Thunder of the Gods | Anthony Riches | 2015 | Hodder & Stoughton | 419p | Review copy | Buy the book
Centurion Marcus Valerius Aquila and Scaurus (newly promoted above his social rank to Legatus) are heading East. After recent tumultuous events, Rome is now far too hot to contain either man. They are ordered to take their Tungrians to the remote fortress of Nisibis, critically positioned between Armenia and the Parthian Empire, and crucial for the control of the lucrative spice and silk trade. But Nisibis is under siege from Parthian forces. While not officially at war with Rome, minor Parthian kings, including a son of Parthia’s King of Kings, are waging their own campaign. They have already spilled Roman blood, catching the Sixth Cohort by surprise and slaughtering them almost to the very last man. It is up to Aquila, Scaurus and their battle-hardened centurions and first spears to reignite the fire in the demoralised local legion and take the fight back to the Parthians and smash them into dust.
The fight is not an easy one. Between the Tungrians and Nisibis stands an army of cataphracts and archers, determined not to let a single Roman pass. But Parthia is to learn that Tungrians are no normal soldiers, Aquila is no ordinary man. The fight will be brutal. The battle will have consequences for both sides, forcing Aquila to venture deep into Parthian territory to Ctesiphon, the exotic and dangerous lair of the King of Kings himself, where nobody is safe and little is as it seems.
Thunder of the Gods is the eighth novel in Anthony Riches’ popular Empire series but it marks a new phase in the story. Much was resolved in the previous novel, The Emperor’s Knives, which means that, while I would recommend you treat yourself and start this wonderful series from the very beginning, Thunder of the Gods would also make a good entry point for those who have yet to meet Marcus and his Tungrians.
Life is moving on for Marcus and there’s a sense in this eighth novel that the story is now bigger than he is. His wife isn’t featured at all, his burning desire for vengeance is no longer an issue, and so for much of the novel – at least the first half – Marcus takes a step back and gives Scaurus and the Tungrians the limelight. Many of the familiar characters we know and love are here, several of them reminding us of past heroic actions across the Roman Empire, including Britain. But, as before, we know that Anthony Riches will take them into the deadliest of dangers. There is no guarantee that all will survive and there are shocks, especially now that we care so much for these battered, scarred and trouble-seeking warriors.
Thunder of the Gods is packed with exciting battle scenes, made all the more thrilling by the insights we’re offered into Roman fighting techniques – Riches knows his stuff and it’s on fine display here. The world of the Roman soldier is contrasted with that of the Parthian knight and a vivid picture is painted of Parthian warfare as well as its elaborate, ritualised and lethal court life and politics. To add further background, the novel closes with extensive notes about the historical and military context.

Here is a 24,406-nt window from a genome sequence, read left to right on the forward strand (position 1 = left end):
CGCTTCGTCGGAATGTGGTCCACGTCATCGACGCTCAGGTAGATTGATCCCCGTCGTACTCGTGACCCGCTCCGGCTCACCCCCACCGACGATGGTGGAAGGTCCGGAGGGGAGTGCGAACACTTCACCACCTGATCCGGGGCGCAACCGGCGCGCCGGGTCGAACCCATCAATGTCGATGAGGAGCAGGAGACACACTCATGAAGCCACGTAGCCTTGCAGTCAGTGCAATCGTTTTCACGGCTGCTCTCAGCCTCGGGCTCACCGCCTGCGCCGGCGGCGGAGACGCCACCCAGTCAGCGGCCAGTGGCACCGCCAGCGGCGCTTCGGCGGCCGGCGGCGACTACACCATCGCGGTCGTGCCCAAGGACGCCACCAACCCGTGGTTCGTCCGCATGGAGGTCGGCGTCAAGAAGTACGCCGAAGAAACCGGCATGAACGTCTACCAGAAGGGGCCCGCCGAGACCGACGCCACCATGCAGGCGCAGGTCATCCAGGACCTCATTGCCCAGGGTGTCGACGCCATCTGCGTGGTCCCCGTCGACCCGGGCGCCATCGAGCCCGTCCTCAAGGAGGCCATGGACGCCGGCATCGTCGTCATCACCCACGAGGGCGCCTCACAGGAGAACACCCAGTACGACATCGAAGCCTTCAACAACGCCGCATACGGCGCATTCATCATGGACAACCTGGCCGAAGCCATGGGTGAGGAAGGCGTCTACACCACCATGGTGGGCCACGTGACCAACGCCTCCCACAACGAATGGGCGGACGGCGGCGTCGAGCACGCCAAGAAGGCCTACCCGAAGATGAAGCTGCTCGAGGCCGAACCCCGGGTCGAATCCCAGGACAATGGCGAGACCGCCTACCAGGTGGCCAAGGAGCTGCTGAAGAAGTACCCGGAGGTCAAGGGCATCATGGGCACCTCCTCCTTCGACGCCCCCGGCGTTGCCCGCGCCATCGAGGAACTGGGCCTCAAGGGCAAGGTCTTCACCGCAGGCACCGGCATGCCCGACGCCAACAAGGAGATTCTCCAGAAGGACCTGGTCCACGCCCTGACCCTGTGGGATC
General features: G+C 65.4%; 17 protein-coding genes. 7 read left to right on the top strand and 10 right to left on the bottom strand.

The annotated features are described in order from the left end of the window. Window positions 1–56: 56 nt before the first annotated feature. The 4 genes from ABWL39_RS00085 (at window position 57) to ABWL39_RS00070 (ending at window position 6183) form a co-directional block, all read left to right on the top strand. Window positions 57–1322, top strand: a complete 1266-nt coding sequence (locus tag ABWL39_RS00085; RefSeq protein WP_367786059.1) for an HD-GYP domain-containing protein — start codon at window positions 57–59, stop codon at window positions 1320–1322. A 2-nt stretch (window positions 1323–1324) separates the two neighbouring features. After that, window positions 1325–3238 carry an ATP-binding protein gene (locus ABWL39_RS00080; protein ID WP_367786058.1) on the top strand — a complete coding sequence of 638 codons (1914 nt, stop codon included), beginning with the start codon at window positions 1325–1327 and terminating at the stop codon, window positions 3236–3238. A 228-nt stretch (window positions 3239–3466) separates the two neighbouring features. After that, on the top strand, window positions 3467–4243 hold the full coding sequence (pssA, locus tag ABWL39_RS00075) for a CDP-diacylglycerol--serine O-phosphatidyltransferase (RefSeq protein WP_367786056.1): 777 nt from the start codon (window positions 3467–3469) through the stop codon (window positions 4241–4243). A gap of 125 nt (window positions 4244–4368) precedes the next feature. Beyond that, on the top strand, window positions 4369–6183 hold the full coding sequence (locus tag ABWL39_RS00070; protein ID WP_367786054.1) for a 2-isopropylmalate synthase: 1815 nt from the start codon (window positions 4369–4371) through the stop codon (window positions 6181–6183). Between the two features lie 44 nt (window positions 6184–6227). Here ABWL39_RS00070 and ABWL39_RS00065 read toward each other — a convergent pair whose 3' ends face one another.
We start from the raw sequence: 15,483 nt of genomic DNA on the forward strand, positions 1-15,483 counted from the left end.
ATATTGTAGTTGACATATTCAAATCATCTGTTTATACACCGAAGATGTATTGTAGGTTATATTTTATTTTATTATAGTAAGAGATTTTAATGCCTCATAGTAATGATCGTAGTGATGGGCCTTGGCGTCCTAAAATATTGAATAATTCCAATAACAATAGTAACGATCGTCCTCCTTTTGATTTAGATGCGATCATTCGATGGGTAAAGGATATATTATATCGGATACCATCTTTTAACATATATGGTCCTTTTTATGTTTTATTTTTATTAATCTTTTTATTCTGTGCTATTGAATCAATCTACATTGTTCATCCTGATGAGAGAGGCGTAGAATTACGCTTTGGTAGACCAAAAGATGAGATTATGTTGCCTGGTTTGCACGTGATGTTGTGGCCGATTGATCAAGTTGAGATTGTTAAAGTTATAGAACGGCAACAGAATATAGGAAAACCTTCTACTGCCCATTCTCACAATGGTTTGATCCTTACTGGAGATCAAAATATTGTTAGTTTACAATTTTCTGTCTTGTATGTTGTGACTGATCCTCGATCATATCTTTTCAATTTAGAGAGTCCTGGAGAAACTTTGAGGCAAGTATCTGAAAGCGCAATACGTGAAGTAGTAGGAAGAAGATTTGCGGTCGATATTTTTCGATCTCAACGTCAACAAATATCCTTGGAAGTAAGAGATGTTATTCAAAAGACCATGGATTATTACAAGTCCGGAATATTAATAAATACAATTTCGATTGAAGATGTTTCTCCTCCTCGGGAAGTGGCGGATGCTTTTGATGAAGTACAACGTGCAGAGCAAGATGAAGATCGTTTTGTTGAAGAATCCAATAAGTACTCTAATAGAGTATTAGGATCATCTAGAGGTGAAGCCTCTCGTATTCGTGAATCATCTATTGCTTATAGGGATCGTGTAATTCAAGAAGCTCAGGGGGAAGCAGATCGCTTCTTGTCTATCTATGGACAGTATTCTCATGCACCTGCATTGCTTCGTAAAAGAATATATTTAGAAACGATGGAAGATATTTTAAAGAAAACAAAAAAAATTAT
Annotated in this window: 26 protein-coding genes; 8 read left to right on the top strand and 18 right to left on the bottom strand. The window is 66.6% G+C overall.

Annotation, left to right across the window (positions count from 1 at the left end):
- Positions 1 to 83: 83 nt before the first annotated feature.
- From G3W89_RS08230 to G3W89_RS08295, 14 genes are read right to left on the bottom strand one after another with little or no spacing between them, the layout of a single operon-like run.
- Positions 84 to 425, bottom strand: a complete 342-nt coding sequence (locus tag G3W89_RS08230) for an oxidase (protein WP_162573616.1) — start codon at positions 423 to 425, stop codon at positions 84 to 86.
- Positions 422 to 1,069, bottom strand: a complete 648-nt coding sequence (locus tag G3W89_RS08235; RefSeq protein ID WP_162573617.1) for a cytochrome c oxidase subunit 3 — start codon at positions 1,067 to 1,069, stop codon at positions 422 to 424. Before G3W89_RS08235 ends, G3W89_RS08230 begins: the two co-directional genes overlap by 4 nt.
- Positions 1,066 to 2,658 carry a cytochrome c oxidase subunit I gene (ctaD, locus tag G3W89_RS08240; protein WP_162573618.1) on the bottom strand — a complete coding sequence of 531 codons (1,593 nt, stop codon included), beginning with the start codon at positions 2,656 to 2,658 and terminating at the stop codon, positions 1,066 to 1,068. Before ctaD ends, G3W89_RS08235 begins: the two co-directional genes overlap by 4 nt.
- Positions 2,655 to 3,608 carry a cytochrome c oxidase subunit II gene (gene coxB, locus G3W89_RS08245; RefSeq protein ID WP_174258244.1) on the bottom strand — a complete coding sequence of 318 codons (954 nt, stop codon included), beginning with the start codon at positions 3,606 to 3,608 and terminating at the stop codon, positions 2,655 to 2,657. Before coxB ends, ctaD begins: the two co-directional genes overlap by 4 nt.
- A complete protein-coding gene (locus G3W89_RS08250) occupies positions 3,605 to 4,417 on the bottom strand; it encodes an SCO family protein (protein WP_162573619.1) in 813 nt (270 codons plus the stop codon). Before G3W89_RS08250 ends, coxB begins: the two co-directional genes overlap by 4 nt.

There is an added poignancy in Thunder of the Gods. The novel takes us into areas now under the control of IS and some of the sites referred to here are now gone for ever.
This is very much lads’ military fiction – the banter is coarse and rather fragrant and there is a lot of it. In fact, there was a bit too much of this for me during the first half of the book. My other issue with the novel revolved around the denouement in Parthia which for me, without giving anything at all away, fell a little flat. I am a huge fan of the Empire novels (and of Roman military fiction as a whole) and so comparisons are inevitably made with other books in the series. The Emperor’s Knives is an extremely hard act to follow. But while Thunder of the Gods isn’t my favourite Empire novel, it is most certainly a thoroughly enjoyable, energetic and furious read which comes into its own during the second half, especially when swords are drawn in these remote and exotic fringes of the Roman world.
There is a strong sense that the world is now opening up for Marcus Valerius Aquila. He’s no longer bound by his past. I’m excited thinking where Anthony Riches will take him in future novels, Marcus Valerius and his battle-hungry Tungrians.
Other reviews and features
Empire I: Wounds of Honour
Empire II: Arrows of Fury
Empire III: Fortress of Spears
Empire IV: The Leopard Sword
Empire V: The Wolf’s Gold
Empire VI: The Eagle’s Vengeance
Empire VII: The Emperor’s Knives
An interview for The Eagles Vengeance
An interview for The Emperor’s Knives
Hi Kate – just a quick question re ‘Thunder’ – what was it that fell flat for you, the final battle or the attempted regicide in Ctesiphon. I’ll tell you why I ask when I know which one it was! All in the interests of constructive feedback, of course, I always like to know where I might have done better.
All the best,
Hi Tony! It was in Ctesiphon. Can I email you about it as don’t want to spoil anything. Can you DM me your email address on Twitter (although I might be able to pick it up from this comment)? But don’t get me wrong- I adore this series 🙂 Cheers, Kate